Yes I would. Scandinavia was a hotbed of technological innovation and experimentation at that general time. Metallurgy, ship-building, social organization, navigation and exploration.
I consider it the early Northern Technological Renaissance.
Which reminds me, the premier of The Vikings is on tonight.
This is superb work by the way.
You probably wouldn’t consider 6th century Scandinavia a hotbed of anything, much less technological and artistic innovation, but that’s precisely what was happening in that region of the world as a result of increased migration in an era that’s actually called “the Migration Period.” From around 400 to 550 CE (Common Era), the northern migration of Germanic tribes, following earlier encroachment by the Romans, brought a great deal of change to Scandinavia–now Denmark, Norway, and Sweden–a region that was predominantly tribal and populated with small farms and settlements. This is the epoch that gave birth to the Vikings and it began with an influx of ideas from the south.
One modern-day Norwegian paid homage to that long-ago period of awakening in his home country by replicating an artifact from that era of burgeoning technology and artistic mastery: Teacher, game developer, and 3D design- and printing enthusiast, Nils Anderssen used his expertise to produce a stunningly accurate reproduction of a 6th-century, double-edged, iron sword with a bronze hilt, which was originally crafted in Snartemo in Southern Norway. Anderssen used the cutting-edge technology of today to recreate a symbol of his country’s ancient, expert craftsmanship.
It has certainly been possible before 3D printing to undertake a project like Anderssen’s, but it has been more expensive and far more time-consuming. Also, Anderssen, who has many talents, is not a professional goldsmith, so he was willingly heading into uncharted territory when he began his Snartemo Sword project. What he did possess was an enthusiasm for history and historical artifacts and, of course, a maker’s curiosity and ingenuity, so he began his project, spending a couple of years figuring out how to go about using 3D printing to create a believable replica.
Eventually, Anderssen uploaded the results of his ongoing project on his website, which prompted the National Museum of Art in Oslo, Norway to approach him about creating a replica of the sword as a companion display to the real sword (which, as we understand it, is part of the permanent collection of the Museum of Cultural History in Oslo). The museum insisted, quite reasonably, that the copy should resemble the original as closely as possible. Visitors would be able to handle the replica, so it needed to feel like the original sword as well.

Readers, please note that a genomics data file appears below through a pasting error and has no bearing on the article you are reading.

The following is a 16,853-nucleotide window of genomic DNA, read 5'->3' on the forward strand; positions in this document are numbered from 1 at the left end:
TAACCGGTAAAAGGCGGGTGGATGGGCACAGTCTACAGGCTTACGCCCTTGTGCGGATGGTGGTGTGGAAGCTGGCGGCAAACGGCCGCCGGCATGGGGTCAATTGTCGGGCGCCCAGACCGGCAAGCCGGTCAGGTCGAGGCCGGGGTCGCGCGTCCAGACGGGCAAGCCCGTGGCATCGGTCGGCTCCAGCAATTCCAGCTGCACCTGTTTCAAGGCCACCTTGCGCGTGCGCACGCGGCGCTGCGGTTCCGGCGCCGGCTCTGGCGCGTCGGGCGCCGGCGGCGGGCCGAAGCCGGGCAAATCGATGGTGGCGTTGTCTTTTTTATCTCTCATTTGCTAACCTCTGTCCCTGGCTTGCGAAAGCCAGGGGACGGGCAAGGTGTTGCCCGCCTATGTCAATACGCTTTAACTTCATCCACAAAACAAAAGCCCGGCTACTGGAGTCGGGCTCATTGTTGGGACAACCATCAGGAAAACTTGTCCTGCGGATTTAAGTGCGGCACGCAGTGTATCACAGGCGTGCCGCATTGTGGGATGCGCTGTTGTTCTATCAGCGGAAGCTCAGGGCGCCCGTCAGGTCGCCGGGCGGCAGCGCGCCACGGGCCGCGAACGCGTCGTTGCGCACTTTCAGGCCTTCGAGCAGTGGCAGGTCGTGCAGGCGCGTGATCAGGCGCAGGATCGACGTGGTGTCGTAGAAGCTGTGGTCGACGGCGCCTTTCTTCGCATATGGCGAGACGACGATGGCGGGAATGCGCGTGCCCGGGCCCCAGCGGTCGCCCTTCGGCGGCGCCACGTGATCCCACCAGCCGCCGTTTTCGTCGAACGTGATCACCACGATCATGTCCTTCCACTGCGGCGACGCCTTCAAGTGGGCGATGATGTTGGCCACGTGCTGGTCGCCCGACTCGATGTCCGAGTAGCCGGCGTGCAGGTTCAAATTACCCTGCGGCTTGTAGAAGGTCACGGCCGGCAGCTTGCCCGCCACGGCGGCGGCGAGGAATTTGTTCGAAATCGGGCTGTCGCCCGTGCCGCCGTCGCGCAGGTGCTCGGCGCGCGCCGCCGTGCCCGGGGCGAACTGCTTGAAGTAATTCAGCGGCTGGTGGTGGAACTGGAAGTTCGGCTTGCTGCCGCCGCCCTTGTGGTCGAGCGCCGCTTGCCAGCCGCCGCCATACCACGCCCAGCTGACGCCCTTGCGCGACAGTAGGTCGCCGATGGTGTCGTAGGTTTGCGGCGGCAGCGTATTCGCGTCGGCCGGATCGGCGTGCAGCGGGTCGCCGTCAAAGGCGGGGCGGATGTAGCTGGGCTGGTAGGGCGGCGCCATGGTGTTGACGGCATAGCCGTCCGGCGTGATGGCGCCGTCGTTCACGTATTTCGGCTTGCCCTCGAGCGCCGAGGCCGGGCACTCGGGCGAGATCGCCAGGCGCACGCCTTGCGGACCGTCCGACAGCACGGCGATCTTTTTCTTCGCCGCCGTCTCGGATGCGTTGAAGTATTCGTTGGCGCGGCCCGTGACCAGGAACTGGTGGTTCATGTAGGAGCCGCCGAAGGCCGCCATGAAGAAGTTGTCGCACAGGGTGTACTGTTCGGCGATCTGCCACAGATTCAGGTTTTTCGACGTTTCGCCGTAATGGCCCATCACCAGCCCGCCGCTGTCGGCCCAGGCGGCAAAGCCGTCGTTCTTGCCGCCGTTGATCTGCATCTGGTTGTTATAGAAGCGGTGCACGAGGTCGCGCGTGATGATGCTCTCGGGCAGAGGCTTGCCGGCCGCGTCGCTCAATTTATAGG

Equipped with photos and measurements of the sword, Anderssen used 3D Studio Max to create his 3D design. “In Studio Max,” he explained, “I have good control over the thickness and size of the patterns and therefore avoided problems in printing.” The sword’s sharp edges were easily modeled in 3D Studio Max. His secret was to use “almost exclusively…the basic features of the polygon modeling tools…”
Without the capacity to 3D print in bronze himself, Anderssen needed to find a 3D printing service to help him undertake this major part of the sword project. He did his research and opted to enlist i.materialize, whom, he found, could print larger sizes than most other companies. Not unlike the original process of crafting the sword, Anderssen’s replica was created in parts. After he received the 3D-printed bronze pieces from i.materialize, he smoothed them and then had them gilded. He did make one important change: With his design, the hilt was hollow and later filled with wood to make the finished piece more stable and to facilitate easier assembly.
It isn’t clear how and where the blade was produced, but the various pieces of the sword were assembled by Anderssen and the results were spectacular. He had the pleasure after completing the project of seeing his replica placed next to the original sword, by far the greatest test of his success. As the photo emphasizes, the similarities between the reproduction and the original really are remarkable. What a brilliant means of both preserving history without compromising the physical state of an ancient artifact and allowing those of us who want to appreciate such objects to do so in a more interactive way! We hope that this becomes a trend with museums and archives; 3D printing certainly makes it plausible and far more budget-friendly.
Let’s hear your thoughts on Anderssen’s work in the 3D Printed Replica Sword forum thread on 3DPB.com.